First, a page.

What are the possible side effects of Serzone?

In rare cases, treatment with Serzone has been associated with serious liver problems, sometimes resulting in liver transplant or death. Contact your doctor immediately if you experience yellowing of the skin or eyes; unusually dark urine; loss of appetite that lasts several days or longer; severe nausea; or stomach pain. These may be early signs of liver problems.

If you experience any of the following uncommon but serious side effects, stop taking Serzone and seek emergency medical attention or contact your doctor immediately:

  • an allergic reaction (difficulty breathing; closing of your throat; swelling of your lips, tongue, or face; or hives);
  • fainting; or
  • prolonged, painful, or inappropriate erections (this could lead to a serious condition requiring surgery).

Other, less serious side effects may be more likely to occur. Continue to take Serzone and talk to your doctor when it is convenient if you experience:

  • dizziness, lightheadedness, or drowsiness;
  • upset stomach;
  • insomnia;
  • dry mouth;
  • constipation; or
  • blurred or abnormal vision.

Side effects other than those listed here may also occur. Talk to your doctor about any side effect that seems unusual or that is especially bothersome.

See also: Side effects (in more detail)

What other drugs will affect Serzone?

Do not take Serzone if you are taking any of the following drugs:

  • a monoamine oxidase inhibitor (MAOI) such as isocarboxazid (Marplan), phenelzine (Nardil), or tranylcypromine (Parnate);
  • terfenadine (Seldane, Seldane-D);
  • astemizole (Hismanal);
  • cisapride (Propulsid);
  • carbamazepine (Tegretol, Tegretol XR, Epitol, Carbatrol);
  • triazolam (Halcion); or
  • pimozide (Orap).

These drugs can have very serious interactions with Serzone that could lead to seizures, heart damage, and even death.

Many other drugs may interact with Serzone. Talk to your doctor before taking any other medications during treatment with Serzone, especially any of the following:

  • haloperidol (Haldol);
  • alprazolam (Xanax);
  • lorazepam (Ativan);
  • cyclosporine (Neoral, Sandimmune);
  • tacrolimus (Prograf);
  • digoxin (Lanoxin, Lanoxicaps);
  • phenytoin (Dilantin);
  • warfarin (Coumadin); or
  • atorvastatin (Lipitor), lovastatin (Mevacor), or simvastatin (Zocor).

You may require a dosage adjustment or special monitoring during treatment if you are taking any of these medicines.

Drugs other than those listed here may also interact with Serzone. Talk to your doctor and pharmacist before taking any prescription or over-the-counter medicines, including herbal products.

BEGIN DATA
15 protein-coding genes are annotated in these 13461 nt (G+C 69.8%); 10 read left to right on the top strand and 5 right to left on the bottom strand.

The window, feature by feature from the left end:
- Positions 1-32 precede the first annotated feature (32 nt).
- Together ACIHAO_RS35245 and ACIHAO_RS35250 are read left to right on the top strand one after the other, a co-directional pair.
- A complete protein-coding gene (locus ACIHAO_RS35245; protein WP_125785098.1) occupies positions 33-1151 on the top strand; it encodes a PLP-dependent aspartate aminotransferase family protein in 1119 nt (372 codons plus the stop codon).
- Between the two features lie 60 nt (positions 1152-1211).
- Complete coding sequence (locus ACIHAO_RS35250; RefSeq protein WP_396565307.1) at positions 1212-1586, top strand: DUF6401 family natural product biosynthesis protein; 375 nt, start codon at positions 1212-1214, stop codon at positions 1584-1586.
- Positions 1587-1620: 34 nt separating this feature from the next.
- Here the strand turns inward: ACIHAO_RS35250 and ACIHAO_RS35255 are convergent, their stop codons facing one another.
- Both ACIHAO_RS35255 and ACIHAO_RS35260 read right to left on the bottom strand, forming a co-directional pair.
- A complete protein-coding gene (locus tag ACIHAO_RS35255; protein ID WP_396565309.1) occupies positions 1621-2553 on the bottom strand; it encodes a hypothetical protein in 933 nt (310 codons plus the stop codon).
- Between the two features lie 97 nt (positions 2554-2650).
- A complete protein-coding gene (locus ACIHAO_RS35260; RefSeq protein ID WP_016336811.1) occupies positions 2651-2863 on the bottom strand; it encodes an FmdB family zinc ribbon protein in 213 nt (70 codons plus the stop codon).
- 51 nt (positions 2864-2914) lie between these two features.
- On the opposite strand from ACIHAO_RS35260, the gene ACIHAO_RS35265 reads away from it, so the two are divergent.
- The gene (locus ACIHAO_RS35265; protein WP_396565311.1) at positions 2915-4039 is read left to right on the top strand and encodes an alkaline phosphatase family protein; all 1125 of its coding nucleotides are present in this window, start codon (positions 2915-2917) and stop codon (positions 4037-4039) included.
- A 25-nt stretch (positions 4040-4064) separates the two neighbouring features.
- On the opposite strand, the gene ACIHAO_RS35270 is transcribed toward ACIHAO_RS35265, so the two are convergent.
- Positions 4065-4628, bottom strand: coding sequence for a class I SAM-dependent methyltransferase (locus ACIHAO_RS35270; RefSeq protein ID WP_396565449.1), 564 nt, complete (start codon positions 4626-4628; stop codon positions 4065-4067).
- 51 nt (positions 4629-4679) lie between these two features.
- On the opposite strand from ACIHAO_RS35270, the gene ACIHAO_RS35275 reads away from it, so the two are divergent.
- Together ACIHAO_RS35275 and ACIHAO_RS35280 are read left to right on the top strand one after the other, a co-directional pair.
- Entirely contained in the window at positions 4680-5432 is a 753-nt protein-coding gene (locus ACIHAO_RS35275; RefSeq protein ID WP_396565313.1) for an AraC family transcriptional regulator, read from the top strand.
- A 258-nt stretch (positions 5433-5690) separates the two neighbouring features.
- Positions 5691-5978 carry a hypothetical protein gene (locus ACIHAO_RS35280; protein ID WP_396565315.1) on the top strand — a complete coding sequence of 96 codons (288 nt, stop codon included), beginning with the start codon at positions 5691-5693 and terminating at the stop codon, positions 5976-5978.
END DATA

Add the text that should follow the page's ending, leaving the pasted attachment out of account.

Where can I get more information?

Your pharmacist has more information about Serzone written for health professionals that you may read.

Remember, keep this and all other medicines out of the reach of children, never share your medicines with others, and use this medication only for the indication prescribed.

Disclaimer: Every effort has been made to ensure that the information provided by Cerner Multum, Inc. ('Multum') is accurate, up-to-date, and complete, but no guarantee is made to that effect. Drug information contained herein may be time sensitive. Multum information has been compiled for use by healthcare practitioners and consumers in the United States and therefore Multum does not warrant that uses outside of the United States are appropriate, unless specifically indicated otherwise.Multum's drug information does not endorse drugs, diagnose patients or recommend therapy. Multum's drug information is an informational resource designed to assist licensed healthcare practitioners in caring for their patients and/or to serve consumers viewing this service as a supplement to, and not a substitute for, the expertise, skill, knowledge and judgment of healthcare practitioners. The absence of a warning for a given drug or drug combination in no way should be construed to indicate that the drug or drug combination is safe, effective or appropriate for any given patient. Multum does not assume any responsibility for any aspect of healthcare administered with the aid of information Multum provides.The information contained herein is not intended to cover all possible uses, directions, precautions, warnings, drug interactions, allergic reactions, or adverse effects. If you have questions about the drugs you are taking, check with your doctor, nurse or pharmacist.

Copyright 1996-2014 Cerner Multum, Inc. Version: 3.02. Revision Date: 2/14/03.